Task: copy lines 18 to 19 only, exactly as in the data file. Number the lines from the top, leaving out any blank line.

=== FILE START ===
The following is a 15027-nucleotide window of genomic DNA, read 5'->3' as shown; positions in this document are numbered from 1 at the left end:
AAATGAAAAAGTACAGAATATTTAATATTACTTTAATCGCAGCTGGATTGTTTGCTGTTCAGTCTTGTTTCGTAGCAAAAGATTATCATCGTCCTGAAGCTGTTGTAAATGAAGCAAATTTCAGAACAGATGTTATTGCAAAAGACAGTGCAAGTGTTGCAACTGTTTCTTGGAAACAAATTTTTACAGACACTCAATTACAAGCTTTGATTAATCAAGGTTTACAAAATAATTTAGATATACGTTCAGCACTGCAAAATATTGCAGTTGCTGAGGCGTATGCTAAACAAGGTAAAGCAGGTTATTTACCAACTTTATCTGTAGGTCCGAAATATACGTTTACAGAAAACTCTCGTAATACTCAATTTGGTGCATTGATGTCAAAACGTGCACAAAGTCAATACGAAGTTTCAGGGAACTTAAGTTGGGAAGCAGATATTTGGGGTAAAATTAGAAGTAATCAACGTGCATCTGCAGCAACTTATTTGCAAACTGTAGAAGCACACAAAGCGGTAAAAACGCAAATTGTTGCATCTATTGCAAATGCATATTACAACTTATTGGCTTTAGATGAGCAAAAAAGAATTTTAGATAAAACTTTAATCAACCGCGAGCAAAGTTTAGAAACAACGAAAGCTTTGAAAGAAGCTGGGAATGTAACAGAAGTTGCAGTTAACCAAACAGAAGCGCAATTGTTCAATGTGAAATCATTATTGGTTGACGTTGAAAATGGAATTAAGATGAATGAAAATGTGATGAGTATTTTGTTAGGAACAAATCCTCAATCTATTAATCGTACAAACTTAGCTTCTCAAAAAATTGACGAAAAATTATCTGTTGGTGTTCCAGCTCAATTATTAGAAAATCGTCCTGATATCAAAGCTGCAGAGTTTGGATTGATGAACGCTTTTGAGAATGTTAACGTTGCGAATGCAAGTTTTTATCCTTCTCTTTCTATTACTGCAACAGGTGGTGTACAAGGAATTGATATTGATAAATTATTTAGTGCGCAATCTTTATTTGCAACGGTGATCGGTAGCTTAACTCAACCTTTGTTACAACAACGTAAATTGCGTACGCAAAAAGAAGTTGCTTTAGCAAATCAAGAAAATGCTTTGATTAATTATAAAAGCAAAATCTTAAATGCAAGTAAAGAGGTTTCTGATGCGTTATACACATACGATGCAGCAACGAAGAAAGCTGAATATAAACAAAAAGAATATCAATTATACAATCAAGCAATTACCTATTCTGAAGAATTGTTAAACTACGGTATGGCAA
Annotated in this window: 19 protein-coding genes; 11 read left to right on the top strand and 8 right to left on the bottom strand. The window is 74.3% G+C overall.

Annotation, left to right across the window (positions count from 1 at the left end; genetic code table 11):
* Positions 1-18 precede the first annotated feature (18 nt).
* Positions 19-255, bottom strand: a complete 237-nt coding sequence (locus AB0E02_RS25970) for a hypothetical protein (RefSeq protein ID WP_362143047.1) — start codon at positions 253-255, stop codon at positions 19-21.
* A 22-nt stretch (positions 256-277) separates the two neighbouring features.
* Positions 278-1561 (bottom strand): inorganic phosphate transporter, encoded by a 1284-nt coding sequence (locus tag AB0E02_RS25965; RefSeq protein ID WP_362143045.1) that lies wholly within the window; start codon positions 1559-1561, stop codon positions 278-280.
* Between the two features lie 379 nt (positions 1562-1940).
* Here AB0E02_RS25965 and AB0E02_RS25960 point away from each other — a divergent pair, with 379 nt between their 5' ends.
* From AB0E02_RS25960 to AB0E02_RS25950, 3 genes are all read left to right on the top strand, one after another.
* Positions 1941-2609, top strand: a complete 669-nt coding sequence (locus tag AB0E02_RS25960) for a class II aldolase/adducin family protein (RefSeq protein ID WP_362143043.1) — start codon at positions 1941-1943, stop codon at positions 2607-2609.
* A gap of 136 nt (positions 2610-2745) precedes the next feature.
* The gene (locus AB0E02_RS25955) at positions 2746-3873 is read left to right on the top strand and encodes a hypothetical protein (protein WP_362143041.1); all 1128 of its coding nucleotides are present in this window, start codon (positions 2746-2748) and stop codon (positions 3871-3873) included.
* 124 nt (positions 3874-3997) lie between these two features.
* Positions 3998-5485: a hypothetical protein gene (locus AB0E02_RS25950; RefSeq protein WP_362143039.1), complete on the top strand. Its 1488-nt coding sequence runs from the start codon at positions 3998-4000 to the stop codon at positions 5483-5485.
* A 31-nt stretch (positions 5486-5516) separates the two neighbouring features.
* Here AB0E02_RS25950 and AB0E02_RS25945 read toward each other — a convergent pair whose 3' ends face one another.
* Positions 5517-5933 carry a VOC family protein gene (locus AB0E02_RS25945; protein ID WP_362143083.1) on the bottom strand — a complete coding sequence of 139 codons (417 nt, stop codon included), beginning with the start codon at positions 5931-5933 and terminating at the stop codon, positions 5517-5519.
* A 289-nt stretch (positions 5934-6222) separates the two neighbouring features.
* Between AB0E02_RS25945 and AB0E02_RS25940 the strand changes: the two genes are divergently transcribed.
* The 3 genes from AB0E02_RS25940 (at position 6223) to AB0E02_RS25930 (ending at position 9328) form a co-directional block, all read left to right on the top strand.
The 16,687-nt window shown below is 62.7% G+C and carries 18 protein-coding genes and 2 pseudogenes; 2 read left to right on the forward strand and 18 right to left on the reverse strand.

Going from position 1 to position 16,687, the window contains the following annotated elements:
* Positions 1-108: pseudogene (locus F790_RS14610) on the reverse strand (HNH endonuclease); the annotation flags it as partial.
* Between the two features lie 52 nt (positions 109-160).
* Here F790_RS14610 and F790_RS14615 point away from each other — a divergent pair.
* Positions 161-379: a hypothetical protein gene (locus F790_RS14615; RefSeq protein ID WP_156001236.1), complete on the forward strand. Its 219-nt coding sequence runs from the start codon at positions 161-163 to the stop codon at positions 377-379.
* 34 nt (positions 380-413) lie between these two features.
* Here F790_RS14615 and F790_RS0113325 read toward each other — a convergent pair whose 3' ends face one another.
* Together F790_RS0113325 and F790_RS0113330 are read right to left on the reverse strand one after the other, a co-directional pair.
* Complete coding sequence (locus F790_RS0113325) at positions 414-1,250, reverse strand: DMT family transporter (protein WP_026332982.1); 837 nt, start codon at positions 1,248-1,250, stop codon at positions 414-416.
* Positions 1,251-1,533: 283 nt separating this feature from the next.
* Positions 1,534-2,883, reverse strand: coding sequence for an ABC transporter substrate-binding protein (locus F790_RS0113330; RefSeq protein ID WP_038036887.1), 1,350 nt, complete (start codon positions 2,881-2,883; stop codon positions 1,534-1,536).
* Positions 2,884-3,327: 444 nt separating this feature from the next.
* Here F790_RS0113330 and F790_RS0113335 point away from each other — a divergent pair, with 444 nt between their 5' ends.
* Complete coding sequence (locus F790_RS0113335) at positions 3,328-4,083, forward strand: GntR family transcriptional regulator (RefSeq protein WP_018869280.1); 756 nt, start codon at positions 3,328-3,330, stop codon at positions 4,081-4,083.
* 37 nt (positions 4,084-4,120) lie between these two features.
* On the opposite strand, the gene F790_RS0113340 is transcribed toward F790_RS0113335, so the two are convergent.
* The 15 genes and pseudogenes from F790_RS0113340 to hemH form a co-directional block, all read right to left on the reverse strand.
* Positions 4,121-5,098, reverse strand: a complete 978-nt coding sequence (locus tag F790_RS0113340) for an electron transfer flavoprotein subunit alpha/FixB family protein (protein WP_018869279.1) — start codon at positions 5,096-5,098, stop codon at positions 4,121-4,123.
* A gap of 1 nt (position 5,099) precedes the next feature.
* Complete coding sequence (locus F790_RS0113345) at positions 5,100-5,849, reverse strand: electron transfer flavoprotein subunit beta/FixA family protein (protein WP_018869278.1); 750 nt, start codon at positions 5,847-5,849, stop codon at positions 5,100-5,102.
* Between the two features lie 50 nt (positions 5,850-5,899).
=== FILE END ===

* Here AB0E02_RS25950 and AB0E02_RS25945 read toward each other — a convergent pair whose 3' ends face one another.
* Positions 5517-5933 carry a VOC family protein gene (locus AB0E02_RS25945; protein ID WP_362143083.1) on the bottom strand — a complete coding sequence of 139 codons (417 nt, stop codon included), beginning with the start codon at positions 5931-5933 and terminating at the stop codon, positions 5517-5519.